Who teaches more skills to children – teachers or the video game industry?
For those of us whose childhood game experience wasn’t much more complicated than the four blinking colors of Simon or the slowly creeping aliens of Space Invaders, the current childhood experience of video games is more than just alien, its inexplicable. When I hear my four boys trading their gaming exploits like my friends used to talk about baseball, I can’t even follow what they are talking about. Their games are vast, complex universes, overflowing with creatures and characters. Each with its own layered narrative of challenges, embedded within the unique context unlimited by anything but the human imagination. Which is by definition, unlimited.
Imagine a teacher designing lessons for 9th graders on the causes of the Civil War, and in the process having to teach close reading, synthesis of primary and secondary sources. How should she approach that process if her students have to write a well-reasoned and organized essay that proves its thesis with adequate evidence?
Most of us wouldn’t have to think too long about that process before we find ourselves trapped in the world of traditional pedagogy, blending our own variations of plans and programs, or picking a flavor-of-the-month technique we saw at our last conference.
Now imagine yourself in a back-office of the $40 billion a year behemoth of the video game industry, designing a series of tutorials and lessons that will not only introduce twelve year-olds to a vast, complex universe, but capture their interest in the narrative so well, that they commit themselves to hours of self-instruction to navigate their way through it.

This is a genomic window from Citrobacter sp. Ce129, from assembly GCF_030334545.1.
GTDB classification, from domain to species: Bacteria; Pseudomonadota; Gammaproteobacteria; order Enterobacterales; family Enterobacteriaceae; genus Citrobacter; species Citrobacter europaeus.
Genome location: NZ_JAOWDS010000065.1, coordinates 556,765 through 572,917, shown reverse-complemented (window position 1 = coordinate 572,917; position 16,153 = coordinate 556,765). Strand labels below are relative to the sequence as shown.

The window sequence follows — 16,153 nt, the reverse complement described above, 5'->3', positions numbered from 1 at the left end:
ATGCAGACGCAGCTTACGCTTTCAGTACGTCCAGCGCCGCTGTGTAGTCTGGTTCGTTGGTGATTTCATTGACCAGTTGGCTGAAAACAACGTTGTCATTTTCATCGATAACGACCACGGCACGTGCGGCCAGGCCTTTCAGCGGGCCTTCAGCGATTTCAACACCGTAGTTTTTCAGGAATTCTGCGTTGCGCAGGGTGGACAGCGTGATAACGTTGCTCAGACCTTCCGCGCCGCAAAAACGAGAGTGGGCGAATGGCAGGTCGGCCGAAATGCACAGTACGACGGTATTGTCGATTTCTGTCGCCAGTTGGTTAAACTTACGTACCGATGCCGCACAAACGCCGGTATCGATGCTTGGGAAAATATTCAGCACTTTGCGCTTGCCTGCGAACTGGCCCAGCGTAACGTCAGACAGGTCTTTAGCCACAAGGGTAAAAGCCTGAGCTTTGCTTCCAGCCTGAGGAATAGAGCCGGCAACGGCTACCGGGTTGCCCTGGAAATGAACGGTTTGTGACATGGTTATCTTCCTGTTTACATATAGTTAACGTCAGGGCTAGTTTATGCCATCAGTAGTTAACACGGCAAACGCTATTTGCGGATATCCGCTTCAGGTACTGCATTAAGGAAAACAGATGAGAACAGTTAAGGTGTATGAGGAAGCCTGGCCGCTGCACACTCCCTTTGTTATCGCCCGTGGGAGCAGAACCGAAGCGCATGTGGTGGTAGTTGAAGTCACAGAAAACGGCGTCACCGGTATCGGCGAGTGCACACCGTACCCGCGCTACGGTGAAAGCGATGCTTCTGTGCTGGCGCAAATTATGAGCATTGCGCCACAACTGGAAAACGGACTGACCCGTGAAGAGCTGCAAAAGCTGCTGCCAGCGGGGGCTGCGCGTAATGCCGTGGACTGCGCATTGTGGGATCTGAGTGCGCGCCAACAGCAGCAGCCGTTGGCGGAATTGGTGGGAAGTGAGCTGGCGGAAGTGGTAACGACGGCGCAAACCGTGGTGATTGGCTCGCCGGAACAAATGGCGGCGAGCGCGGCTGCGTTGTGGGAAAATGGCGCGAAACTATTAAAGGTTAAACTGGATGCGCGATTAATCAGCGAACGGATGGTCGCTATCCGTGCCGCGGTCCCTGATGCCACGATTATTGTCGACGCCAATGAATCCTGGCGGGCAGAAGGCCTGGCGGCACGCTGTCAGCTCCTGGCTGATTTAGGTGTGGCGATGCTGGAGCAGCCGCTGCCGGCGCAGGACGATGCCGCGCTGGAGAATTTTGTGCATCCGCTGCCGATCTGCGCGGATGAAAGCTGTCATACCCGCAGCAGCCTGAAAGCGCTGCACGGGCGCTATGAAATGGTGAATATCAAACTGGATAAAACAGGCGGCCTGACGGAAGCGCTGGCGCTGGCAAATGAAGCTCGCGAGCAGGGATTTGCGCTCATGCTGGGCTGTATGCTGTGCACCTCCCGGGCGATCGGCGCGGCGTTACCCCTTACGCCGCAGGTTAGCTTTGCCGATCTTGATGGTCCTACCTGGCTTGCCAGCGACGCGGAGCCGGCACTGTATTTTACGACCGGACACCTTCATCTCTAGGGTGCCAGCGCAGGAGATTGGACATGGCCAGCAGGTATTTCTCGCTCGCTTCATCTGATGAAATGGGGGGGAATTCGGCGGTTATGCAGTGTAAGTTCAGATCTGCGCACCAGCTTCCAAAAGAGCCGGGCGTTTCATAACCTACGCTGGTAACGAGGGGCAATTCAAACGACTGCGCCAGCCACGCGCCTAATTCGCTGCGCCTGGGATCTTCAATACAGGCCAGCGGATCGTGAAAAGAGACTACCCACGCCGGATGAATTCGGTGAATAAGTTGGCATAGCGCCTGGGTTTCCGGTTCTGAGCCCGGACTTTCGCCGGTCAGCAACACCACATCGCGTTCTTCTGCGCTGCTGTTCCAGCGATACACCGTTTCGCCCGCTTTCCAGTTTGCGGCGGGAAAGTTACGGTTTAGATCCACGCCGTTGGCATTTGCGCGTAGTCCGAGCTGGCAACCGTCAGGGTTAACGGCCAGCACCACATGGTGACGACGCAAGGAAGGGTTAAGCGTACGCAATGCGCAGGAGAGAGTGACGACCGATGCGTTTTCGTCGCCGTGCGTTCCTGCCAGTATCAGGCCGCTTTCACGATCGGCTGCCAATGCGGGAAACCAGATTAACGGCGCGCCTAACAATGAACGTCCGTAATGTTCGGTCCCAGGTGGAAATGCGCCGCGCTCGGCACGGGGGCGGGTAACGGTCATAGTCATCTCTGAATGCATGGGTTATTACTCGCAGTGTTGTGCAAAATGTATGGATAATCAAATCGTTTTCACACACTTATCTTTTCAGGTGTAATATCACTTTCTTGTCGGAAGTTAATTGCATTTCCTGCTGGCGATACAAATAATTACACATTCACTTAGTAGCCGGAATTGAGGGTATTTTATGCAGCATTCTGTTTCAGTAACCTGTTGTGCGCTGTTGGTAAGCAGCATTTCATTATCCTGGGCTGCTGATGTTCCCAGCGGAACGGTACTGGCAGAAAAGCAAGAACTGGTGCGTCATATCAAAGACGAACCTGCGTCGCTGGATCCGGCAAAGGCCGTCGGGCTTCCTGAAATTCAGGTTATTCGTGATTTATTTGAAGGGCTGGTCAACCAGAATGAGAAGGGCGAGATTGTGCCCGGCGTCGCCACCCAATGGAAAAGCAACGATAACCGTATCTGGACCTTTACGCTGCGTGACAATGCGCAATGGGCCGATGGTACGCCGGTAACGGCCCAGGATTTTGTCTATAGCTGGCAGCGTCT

How are you going to tell them about the “laws of nature” in the world of the game? How about the characters, their abilities, and their goals? How about the inventory of “physical” objects in the game, what players have to get, how they keep track of it? Not only do you have to teach your player-students the “soft” knowledge of the game’s world, but you also have to get them to master the “hard” skills of navigating the game’s countless screens, consoles, and button clicks.
To keep the hypothetical in context, you have to also imagine that the company you work for already invested $30 million in game development and it’s success or failure rests on your shoulders alone. By the way, you can’t really “teach” the lessons you design, you embed them in the game and walk away – they have to teach the players completely on their own. Your player-students must succeed in reaching the learning objectives without getting confused, bored or giving up. They must be so enthralled with your teaching that they don’t even notice it because they’re so immersed in the game’s narrative. They have to leave your classroom triumphantly punching their fists in the air and begging their parents to buy your sequal.
One last thing, the “school” you’re competing with, just sank $265 million into their “course”. With a team of developers and an entire company-floor dedicated to player instruction and tutorial design, how can you expect to compete with them?
Well, that tired teacher trying to put together the Civil War lesson is competing with both of those companies and the entire video game industry at the same time. Not to mention, facebook, YouTube, teenage angst and hormone infections. Instead of overweighting her PD sessions with the edu-babble of our industry’s latest book-of-the-month, why don’t we show her how to break the shackles of traditional instruction and do it like the best in the business?
Do yourself a favor, and watch the 7 minutes of this tutorial development video. The professional development advice it provides to game developers designing player tutorials would serve teachers well.